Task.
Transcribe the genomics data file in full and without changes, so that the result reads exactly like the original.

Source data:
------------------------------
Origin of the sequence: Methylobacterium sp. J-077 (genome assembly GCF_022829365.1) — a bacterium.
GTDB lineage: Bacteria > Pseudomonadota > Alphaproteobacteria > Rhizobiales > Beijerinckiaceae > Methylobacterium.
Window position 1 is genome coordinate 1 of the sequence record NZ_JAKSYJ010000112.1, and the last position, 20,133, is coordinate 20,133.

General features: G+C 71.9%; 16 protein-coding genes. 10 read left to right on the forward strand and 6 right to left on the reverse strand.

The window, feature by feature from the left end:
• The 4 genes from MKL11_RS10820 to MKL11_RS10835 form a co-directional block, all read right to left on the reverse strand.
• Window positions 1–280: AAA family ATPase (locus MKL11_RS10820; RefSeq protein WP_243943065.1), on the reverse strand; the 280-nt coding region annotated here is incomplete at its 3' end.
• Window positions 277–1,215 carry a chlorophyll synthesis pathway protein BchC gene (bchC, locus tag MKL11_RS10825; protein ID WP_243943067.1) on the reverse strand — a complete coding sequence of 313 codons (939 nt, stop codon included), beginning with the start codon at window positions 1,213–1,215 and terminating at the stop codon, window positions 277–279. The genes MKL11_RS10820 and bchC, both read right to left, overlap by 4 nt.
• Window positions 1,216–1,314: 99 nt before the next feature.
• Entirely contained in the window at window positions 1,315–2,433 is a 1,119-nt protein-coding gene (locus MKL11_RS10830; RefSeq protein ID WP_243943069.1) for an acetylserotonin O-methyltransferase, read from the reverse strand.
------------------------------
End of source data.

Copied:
Origin of the sequence: Methylobacterium sp. J-077 (genome assembly GCF_022829365.1) — a bacterium.
GTDB lineage: Bacteria > Pseudomonadota > Alphaproteobacteria > Rhizobiales > Beijerinckiaceae > Methylobacterium.
Window position 1 is genome coordinate 1 of the sequence record NZ_JAKSYJ010000112.1, and the last position, 20,133, is coordinate 20,133.

General features: G+C 71.9%; 16 protein-coding genes. 10 read left to right on the forward strand and 6 right to left on the reverse strand.

The window, feature by feature from the left end:
• The 4 genes from MKL11_RS10820 to MKL11_RS10835 form a co-directional block, all read right to left on the reverse strand.
• Window positions 1–280: AAA family ATPase (locus MKL11_RS10820; RefSeq protein WP_243943065.1), on the reverse strand; the 280-nt coding region annotated here is incomplete at its 3' end.
• Window positions 277–1,215 carry a chlorophyll synthesis pathway protein BchC gene (bchC, locus tag MKL11_RS10825; protein ID WP_243943067.1) on the reverse strand — a complete coding sequence of 313 codons (939 nt, stop codon included), beginning with the start codon at window positions 1,213–1,215 and terminating at the stop codon, window positions 277–279. The genes MKL11_RS10820 and bchC, both read right to left, overlap by 4 nt.
• Window positions 1,216–1,314: 99 nt before the next feature.
• Entirely contained in the window at window positions 1,315–2,433 is a 1,119-nt protein-coding gene (locus MKL11_RS10830; RefSeq protein ID WP_243943069.1) for an acetylserotonin O-methyltransferase, read from the reverse strand.